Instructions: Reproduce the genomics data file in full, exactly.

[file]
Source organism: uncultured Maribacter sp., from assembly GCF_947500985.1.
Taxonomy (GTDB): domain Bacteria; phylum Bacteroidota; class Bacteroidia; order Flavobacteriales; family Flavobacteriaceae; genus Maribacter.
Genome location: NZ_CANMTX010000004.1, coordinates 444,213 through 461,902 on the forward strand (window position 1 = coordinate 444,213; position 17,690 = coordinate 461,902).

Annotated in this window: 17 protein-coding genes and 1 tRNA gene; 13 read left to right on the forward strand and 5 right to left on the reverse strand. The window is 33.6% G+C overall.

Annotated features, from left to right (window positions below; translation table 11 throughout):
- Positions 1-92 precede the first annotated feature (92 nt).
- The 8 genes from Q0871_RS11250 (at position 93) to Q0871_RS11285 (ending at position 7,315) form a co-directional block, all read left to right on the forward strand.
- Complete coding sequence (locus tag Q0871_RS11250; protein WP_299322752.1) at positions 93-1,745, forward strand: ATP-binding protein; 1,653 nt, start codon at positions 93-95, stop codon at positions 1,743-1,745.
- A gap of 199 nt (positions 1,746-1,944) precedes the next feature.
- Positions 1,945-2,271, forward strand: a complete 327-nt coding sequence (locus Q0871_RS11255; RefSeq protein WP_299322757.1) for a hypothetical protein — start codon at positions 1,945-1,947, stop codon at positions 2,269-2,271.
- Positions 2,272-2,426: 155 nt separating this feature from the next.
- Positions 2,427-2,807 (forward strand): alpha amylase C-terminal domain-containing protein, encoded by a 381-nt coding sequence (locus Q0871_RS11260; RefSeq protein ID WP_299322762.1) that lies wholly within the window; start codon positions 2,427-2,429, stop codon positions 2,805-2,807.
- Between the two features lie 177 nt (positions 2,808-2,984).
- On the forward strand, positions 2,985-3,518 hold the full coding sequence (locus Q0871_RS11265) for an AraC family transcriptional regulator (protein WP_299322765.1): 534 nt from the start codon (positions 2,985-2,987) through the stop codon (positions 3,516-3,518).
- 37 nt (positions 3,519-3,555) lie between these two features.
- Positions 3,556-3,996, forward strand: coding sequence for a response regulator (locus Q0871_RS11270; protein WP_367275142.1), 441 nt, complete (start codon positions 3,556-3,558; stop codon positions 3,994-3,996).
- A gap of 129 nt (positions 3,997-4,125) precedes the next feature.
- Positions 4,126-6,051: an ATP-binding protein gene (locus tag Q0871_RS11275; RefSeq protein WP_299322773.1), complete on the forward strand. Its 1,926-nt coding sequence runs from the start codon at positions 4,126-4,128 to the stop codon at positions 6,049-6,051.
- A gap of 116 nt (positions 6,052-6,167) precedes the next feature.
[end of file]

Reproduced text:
Source organism: uncultured Maribacter sp., from assembly GCF_947500985.1.
Taxonomy (GTDB): domain Bacteria; phylum Bacteroidota; class Bacteroidia; order Flavobacteriales; family Flavobacteriaceae; genus Maribacter.
Genome location: NZ_CANMTX010000004.1, coordinates 444,213 through 461,902 on the forward strand (window position 1 = coordinate 444,213; position 17,690 = coordinate 461,902).

Annotated in this window: 17 protein-coding genes and 1 tRNA gene; 13 read left to right on the forward strand and 5 right to left on the reverse strand. The window is 33.6% G+C overall.

Annotated features, from left to right (window positions below; translation table 11 throughout):
- Positions 1-92 precede the first annotated feature (92 nt).
- The 8 genes from Q0871_RS11250 (at position 93) to Q0871_RS11285 (ending at position 7,315) form a co-directional block, all read left to right on the forward strand.
- Complete coding sequence (locus tag Q0871_RS11250; protein WP_299322752.1) at positions 93-1,745, forward strand: ATP-binding protein; 1,653 nt, start codon at positions 93-95, stop codon at positions 1,743-1,745.
- A gap of 199 nt (positions 1,746-1,944) precedes the next feature.
- Positions 1,945-2,271, forward strand: a complete 327-nt coding sequence (locus Q0871_RS11255; RefSeq protein WP_299322757.1) for a hypothetical protein — start codon at positions 1,945-1,947, stop codon at positions 2,269-2,271.
- Positions 2,272-2,426: 155 nt separating this feature from the next.
- Positions 2,427-2,807 (forward strand): alpha amylase C-terminal domain-containing protein, encoded by a 381-nt coding sequence (locus Q0871_RS11260; RefSeq protein ID WP_299322762.1) that lies wholly within the window; start codon positions 2,427-2,429, stop codon positions 2,805-2,807.
- Between the two features lie 177 nt (positions 2,808-2,984).
- On the forward strand, positions 2,985-3,518 hold the full coding sequence (locus Q0871_RS11265) for an AraC family transcriptional regulator (protein WP_299322765.1): 534 nt from the start codon (positions 2,985-2,987) through the stop codon (positions 3,516-3,518).
- 37 nt (positions 3,519-3,555) lie between these two features.
- Positions 3,556-3,996, forward strand: coding sequence for a response regulator (locus Q0871_RS11270; protein WP_367275142.1), 441 nt, complete (start codon positions 3,556-3,558; stop codon positions 3,994-3,996).
- A gap of 129 nt (positions 3,997-4,125) precedes the next feature.
- Positions 4,126-6,051: an ATP-binding protein gene (locus tag Q0871_RS11275; RefSeq protein WP_299322773.1), complete on the forward strand. Its 1,926-nt coding sequence runs from the start codon at positions 4,126-4,128 to the stop codon at positions 6,049-6,051.
- A gap of 116 nt (positions 6,052-6,167) precedes the next feature.